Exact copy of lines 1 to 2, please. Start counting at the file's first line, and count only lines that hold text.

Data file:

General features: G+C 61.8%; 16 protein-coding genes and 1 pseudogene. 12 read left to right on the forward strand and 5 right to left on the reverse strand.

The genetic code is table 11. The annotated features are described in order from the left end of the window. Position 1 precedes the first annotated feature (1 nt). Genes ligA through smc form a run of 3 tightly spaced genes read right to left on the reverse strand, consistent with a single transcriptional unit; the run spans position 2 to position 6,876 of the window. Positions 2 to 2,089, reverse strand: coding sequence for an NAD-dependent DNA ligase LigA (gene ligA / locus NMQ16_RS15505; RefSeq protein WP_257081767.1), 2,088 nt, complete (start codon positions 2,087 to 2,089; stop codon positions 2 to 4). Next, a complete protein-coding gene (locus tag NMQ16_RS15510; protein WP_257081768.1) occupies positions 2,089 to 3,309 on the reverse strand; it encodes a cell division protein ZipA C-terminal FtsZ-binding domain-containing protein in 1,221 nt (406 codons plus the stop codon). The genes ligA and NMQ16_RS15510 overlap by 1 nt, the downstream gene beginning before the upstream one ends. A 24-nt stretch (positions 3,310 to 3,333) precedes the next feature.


General features: G+C 61.8%; 16 protein-coding genes and 1 pseudogene. 12 read left to right on the forward strand and 5 right to left on the reverse strand.

The genetic code is table 11. The annotated features are described in order from the left end of the window. Position 1 precedes the first annotated feature (1 nt). Genes ligA through smc form a run of 3 tightly spaced genes read right to left on the reverse strand, consistent with a single transcriptional unit; the run spans position 2 to position 6,876 of the window. Positions 2 to 2,089, reverse strand: coding sequence for an NAD-dependent DNA ligase LigA (gene ligA / locus NMQ16_RS15505; RefSeq protein WP_257081767.1), 2,088 nt, complete (start codon positions 2,087 to 2,089; stop codon positions 2 to 4). Next, a complete protein-coding gene (locus tag NMQ16_RS15510; protein WP_257081768.1) occupies positions 2,089 to 3,309 on the reverse strand; it encodes a cell division protein ZipA C-terminal FtsZ-binding domain-containing protein in 1,221 nt (406 codons plus the stop codon). The genes ligA and NMQ16_RS15510 overlap by 1 nt, the downstream gene beginning before the upstream one ends. A 24-nt stretch (positions 3,310 to 3,333) precedes the next feature.